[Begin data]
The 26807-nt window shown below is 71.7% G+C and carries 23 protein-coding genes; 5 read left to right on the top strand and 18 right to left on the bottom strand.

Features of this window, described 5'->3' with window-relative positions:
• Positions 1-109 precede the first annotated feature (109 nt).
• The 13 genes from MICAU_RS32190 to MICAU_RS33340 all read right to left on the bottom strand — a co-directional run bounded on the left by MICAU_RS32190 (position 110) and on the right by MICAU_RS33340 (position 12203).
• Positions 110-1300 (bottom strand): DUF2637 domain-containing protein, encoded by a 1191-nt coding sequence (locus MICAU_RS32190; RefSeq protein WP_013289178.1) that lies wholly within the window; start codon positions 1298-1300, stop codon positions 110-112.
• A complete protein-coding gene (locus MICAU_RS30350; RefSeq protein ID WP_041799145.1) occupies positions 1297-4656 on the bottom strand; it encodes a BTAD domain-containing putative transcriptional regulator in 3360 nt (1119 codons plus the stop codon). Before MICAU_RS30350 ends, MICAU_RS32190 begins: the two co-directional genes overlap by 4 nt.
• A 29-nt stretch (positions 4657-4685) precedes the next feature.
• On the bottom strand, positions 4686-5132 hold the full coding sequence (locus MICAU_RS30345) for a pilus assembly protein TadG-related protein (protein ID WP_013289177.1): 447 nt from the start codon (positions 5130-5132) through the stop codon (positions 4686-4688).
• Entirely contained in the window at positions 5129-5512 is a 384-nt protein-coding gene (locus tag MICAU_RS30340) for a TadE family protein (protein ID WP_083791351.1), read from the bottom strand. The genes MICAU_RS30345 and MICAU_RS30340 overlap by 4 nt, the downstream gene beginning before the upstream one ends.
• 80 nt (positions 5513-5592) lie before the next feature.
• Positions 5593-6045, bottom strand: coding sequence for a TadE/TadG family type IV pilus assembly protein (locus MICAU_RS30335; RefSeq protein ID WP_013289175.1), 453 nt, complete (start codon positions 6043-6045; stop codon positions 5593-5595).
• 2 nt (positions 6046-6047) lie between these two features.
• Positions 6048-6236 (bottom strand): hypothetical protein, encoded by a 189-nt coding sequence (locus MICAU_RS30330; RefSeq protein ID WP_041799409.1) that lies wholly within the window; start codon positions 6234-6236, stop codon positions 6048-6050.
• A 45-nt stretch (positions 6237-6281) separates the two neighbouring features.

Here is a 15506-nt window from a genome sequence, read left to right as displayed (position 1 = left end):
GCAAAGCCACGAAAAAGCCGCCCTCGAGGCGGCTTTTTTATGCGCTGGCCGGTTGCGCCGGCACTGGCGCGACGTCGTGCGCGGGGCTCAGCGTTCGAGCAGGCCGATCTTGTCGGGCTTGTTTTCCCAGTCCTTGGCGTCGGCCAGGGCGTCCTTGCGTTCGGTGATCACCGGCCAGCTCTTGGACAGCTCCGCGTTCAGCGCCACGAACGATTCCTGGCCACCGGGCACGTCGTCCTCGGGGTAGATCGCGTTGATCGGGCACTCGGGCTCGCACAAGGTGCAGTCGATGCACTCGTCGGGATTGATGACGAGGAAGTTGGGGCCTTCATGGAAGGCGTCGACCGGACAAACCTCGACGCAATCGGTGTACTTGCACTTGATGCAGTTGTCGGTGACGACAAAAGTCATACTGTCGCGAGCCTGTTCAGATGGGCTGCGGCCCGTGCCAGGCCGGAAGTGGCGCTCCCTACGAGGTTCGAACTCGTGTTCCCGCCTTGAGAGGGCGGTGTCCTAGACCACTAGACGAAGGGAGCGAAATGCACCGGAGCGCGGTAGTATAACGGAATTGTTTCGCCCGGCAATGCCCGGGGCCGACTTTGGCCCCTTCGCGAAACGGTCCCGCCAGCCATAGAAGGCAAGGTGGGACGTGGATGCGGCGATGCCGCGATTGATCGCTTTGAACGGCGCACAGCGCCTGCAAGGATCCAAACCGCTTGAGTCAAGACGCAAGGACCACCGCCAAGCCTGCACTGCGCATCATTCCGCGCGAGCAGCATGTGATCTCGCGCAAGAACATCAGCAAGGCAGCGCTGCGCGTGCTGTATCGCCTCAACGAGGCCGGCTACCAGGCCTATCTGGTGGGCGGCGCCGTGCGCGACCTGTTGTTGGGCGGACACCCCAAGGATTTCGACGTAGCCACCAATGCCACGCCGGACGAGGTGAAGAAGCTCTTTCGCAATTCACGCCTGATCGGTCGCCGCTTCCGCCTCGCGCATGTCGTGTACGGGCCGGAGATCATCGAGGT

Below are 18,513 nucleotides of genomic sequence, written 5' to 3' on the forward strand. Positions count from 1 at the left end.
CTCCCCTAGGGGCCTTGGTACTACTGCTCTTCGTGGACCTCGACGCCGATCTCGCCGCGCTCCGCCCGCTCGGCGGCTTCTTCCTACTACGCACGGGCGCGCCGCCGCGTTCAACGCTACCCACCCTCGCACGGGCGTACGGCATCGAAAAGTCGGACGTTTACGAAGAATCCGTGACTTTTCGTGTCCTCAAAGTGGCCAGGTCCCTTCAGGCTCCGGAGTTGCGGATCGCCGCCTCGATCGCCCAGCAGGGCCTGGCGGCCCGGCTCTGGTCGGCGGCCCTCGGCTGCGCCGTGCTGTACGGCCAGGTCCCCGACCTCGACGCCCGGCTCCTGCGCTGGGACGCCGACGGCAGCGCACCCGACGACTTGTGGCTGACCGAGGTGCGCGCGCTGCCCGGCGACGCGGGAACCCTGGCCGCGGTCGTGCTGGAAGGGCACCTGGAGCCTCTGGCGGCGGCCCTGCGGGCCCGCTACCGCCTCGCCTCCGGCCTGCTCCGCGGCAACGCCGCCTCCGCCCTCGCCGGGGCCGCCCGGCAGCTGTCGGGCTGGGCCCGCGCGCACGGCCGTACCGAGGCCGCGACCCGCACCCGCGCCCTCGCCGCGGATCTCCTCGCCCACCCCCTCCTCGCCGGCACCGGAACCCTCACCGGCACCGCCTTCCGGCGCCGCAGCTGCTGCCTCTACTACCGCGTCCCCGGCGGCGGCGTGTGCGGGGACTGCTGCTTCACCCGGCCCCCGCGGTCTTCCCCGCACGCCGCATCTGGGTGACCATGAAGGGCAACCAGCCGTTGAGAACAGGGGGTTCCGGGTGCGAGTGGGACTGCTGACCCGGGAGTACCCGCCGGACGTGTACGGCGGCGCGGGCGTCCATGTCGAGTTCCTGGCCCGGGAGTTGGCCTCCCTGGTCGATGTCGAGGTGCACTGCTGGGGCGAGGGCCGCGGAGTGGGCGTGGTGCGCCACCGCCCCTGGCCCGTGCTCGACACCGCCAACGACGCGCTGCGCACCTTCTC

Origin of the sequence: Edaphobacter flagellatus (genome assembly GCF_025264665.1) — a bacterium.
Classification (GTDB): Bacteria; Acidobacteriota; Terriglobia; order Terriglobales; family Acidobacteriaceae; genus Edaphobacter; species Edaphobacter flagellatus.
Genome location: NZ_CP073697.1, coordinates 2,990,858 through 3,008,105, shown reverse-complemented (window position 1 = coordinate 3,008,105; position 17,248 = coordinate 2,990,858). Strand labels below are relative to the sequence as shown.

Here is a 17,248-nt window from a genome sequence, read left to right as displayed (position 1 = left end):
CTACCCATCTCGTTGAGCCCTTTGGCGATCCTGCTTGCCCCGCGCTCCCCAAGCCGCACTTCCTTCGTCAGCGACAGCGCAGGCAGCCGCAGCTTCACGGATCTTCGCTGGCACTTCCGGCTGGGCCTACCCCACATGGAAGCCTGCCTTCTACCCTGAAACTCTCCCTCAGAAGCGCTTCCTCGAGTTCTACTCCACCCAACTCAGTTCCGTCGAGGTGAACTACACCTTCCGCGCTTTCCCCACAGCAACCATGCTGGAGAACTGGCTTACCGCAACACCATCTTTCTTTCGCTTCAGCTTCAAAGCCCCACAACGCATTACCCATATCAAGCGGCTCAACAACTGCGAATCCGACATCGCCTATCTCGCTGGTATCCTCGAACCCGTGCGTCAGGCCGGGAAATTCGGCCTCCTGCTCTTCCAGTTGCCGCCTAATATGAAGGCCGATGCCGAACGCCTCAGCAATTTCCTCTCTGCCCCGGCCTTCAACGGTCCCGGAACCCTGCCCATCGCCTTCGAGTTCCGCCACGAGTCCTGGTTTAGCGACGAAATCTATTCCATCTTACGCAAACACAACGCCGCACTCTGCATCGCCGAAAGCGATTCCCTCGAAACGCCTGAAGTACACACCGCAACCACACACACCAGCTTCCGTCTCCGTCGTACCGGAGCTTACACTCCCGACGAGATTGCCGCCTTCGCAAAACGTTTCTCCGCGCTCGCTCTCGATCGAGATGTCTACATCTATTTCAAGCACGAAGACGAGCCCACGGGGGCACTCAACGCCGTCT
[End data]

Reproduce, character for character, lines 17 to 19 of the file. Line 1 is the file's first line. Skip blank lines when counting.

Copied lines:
Below are 18,513 nucleotides of genomic sequence, written 5' to 3' on the forward strand. Positions count from 1 at the left end.
CTCCCCTAGGGGCCTTGGTACTACTGCTCTTCGTGGACCTCGACGCCGATCTCGCCGCGCTCCGCCCGCTCGGCGGCTTCTTCCTACTACGCACGGGCGCGCCGCCGCGTTCAACGCTACCCACCCTCGCACGGGCGTACGGCATCGAAAAGTCGGACGTTTACGAAGAATCCGTGACTTTTCGTGTCCTCAAAGTGGCCAGGTCCCTTCAGGCTCCGGAGTTGCGGATCGCCGCCTCGATCGCCCAGCAGGGCCTGGCGGCCCGGCTCTGGTCGGCGGCCCTCGGCTGCGCCGTGCTGTACGGCCAGGTCCCCGACCTCGACGCCCGGCTCCTGCGCTGGGACGCCGACGGCAGCGCACCCGACGACTTGTGGCTGACCGAGGTGCGCGCGCTGCCCGGCGACGCGGGAACCCTGGCCGCGGTCGTGCTGGAAGGGCACCTGGAGCCTCTGGCGGCGGCCCTGCGGGCCCGCTACCGCCTCGCCTCCGGCCTGCTCCGCGGCAACGCCGCCTCCGCCCTCGCCGGGGCCGCCCGGCAGCTGTCGGGCTGGGCCCGCGCGCACGGCCGTACCGAGGCCGCGACCCGCACCCGCGCCCTCGCCGCGGATCTCCTCGCCCACCCCCTCCTCGCCGGCACCGGAACCCTCACCGGCACCGCCTTCCGGCGCCGCAGCTGCTGCCTCTACTACCGCGTCCCCGGCGGCGGCGTGTGCGGGGACTGCTGCTTCACCCGGCCCCCGCGGTCTTCCCCGCACGCCGCATCTGGGTGACCATGAAGGGCAACCAGCCGTTGAGAACAGGGGGTTCCGGGTGCGAGTGGGACTGCTGACCCGGGAGTACCCGCCGGACGTGTACGGCGGCGCGGGCGTCCATGTCGAGTTCCTGGCCCGGGAGTTGGCCTCCCTGGTCGATGTCGAGGTGCACTGCTGGGGCGAGGGCCGCGGAGTGGGCGTGGTGCGCCACCGCCCCTGGCCCGTGCTCGACACCGCCAACGACGCGCTGCGCACCTTCTC

Origin of the sequence: Edaphobacter flagellatus (genome assembly GCF_025264665.1) — a bacterium.